The book makes up around 320 pages of rather interesting read on global finance by Adair Turner.
Adair Turner became chairman of Britain’s Financial Services Authority just as the global financial crisis struck in 2008, and he played a leading role in redesigning global financial regulation. In this eye-opening book, he sets the record straight about what really caused the crisis. It didn’t happen because banks are too big to fail―our addiction to private debt is to blame.
Between Debt and the Devil challenges the belief that we need credit growth to fuel economic growth, and that rising debt is okay as long as inflation remains low. In fact, most credit is not needed for economic growth―but it drives real estate booms and busts and leads to financial crisis and depression. Turner explains why public policy needs to manage the growth and allocation of credit creation, and why debt needs to be taxed as a form of economic pollution. Banks need far more capital, real estate lending must be restricted, and we need to tackle inequality and mitigate the relentless rise of real estate prices. Turner also debunks the big myth about fiat money―the erroneous notion that printing money will lead to harmful inflation. To escape the mess created by past policy errors, we sometimes need to monetize government debt and finance fiscal deficits with central-bank money.
Between Debt and the Devil shows why we need to reject the assumptions that private credit is essential to growth and fiat money is inevitably dangerous. Each has its advantages, and each creates risks that public policy must consciously balance.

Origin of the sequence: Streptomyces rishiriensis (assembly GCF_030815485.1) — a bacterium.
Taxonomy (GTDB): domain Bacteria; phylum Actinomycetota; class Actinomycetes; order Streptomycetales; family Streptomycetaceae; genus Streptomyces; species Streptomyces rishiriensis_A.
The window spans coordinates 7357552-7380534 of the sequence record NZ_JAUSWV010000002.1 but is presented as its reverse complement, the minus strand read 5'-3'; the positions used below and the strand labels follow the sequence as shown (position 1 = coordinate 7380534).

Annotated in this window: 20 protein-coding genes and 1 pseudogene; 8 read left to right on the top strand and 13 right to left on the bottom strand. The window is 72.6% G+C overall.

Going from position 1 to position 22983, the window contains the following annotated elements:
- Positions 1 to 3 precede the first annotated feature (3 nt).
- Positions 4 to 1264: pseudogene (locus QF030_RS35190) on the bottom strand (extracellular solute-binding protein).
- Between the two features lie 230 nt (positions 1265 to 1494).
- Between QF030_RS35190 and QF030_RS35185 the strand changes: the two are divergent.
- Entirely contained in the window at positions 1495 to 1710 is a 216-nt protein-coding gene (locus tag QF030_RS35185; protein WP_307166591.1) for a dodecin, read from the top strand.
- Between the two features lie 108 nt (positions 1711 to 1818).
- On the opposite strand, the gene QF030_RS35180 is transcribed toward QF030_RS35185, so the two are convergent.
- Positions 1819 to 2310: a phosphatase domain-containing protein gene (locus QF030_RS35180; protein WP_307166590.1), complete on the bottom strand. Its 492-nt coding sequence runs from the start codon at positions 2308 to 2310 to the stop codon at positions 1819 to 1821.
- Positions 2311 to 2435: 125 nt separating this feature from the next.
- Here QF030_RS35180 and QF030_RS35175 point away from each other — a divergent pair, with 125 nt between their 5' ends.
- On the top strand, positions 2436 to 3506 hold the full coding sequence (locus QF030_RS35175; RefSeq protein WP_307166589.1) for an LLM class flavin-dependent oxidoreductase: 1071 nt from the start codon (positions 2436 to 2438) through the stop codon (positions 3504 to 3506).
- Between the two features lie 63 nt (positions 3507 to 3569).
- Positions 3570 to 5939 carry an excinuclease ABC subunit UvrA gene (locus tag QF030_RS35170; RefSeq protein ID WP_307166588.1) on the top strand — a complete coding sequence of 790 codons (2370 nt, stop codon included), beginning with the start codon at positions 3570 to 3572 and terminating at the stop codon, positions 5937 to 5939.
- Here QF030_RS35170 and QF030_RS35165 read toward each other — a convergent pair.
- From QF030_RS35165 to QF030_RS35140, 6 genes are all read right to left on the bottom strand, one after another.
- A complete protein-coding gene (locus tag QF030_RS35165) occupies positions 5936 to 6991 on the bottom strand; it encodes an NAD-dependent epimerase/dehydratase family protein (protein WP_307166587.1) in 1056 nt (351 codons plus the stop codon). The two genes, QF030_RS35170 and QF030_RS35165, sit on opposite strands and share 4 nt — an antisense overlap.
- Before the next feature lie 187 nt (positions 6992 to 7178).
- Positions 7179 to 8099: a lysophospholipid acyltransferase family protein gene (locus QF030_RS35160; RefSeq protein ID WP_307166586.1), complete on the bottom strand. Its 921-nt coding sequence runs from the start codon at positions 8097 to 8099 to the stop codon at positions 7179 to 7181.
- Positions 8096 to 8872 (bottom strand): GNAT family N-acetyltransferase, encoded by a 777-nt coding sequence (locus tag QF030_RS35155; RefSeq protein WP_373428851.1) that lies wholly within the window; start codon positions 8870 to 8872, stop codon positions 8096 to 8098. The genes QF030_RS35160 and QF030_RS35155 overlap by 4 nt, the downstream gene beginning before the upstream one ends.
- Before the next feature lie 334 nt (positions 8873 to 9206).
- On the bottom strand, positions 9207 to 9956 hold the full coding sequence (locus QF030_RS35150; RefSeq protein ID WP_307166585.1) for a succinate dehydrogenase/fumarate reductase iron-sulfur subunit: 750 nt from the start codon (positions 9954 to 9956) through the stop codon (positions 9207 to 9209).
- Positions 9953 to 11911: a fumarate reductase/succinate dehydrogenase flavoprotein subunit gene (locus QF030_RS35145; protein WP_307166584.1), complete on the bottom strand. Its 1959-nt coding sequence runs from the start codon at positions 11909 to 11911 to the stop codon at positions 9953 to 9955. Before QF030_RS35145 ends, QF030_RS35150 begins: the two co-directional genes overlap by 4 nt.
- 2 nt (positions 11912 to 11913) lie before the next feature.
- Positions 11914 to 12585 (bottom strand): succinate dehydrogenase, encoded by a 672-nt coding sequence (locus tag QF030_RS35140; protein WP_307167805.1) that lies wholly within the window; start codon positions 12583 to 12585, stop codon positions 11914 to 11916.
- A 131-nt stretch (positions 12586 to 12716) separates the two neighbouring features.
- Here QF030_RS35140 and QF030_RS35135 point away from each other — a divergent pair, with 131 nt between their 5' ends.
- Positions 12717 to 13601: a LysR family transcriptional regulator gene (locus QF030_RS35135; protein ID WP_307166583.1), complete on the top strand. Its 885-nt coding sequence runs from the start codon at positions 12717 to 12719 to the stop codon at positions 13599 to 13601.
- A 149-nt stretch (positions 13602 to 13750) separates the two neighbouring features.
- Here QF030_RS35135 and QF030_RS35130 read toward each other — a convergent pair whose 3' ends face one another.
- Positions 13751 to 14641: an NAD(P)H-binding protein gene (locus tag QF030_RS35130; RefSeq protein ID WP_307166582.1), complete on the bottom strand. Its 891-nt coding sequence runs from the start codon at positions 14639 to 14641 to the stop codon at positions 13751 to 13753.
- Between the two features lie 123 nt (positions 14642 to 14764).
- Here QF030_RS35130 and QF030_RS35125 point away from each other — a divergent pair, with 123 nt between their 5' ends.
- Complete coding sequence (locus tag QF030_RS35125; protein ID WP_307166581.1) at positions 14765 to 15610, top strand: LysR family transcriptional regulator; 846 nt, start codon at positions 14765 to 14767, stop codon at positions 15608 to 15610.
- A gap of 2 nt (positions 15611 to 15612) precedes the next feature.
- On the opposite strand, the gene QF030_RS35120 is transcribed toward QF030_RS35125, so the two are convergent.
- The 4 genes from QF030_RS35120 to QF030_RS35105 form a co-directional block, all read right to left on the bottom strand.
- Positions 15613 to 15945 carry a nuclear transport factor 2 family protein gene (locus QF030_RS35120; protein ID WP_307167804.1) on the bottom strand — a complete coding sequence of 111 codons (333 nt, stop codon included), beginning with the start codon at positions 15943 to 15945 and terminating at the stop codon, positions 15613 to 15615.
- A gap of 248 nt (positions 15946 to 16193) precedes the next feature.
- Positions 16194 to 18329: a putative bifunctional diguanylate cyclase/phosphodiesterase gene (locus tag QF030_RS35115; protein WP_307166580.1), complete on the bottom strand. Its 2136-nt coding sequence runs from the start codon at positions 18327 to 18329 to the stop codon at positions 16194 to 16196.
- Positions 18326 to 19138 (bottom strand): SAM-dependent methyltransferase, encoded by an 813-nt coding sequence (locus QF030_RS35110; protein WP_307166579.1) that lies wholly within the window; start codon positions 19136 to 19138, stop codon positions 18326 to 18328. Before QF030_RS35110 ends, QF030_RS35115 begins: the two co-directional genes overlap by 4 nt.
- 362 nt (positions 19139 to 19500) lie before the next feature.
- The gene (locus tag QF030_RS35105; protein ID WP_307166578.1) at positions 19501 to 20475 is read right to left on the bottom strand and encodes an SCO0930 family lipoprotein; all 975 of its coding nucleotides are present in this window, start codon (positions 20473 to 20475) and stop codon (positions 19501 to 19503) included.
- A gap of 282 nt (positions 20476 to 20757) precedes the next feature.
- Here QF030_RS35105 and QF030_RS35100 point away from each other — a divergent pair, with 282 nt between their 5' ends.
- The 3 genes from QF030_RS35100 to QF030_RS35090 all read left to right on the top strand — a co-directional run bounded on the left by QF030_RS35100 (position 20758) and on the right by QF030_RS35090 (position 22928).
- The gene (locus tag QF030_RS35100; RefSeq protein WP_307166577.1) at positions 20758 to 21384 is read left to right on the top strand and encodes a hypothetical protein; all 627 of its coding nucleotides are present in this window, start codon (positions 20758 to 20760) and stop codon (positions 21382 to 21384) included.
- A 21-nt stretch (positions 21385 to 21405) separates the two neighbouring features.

Among valuable take-away from the book, or at least from my notes are as follow:
- Many struggle to surmount that the free market automatically provides an economy with the optimal amount of credit.
- Low interest rates and financial innovations allowed speculation to feed a real estate bubble (US) before the 2008 financial crisis.
- Global imbalances and inequality fueled debt and held down inflation.
- Technology and wealth have shifted banks toward property lending.
- This one is interesting: The financial sector is too big, focused on trading and adds little to the real economy.
- Most economist suggest that leaving money creation to banks is unwise.
- Slow economic recovery justifies more imaginative “monetary finance”
- Economies have changed, so monetary policies should change as well.
- Free market advocates who favor banks’ money creation over government monetary finance should reconsider.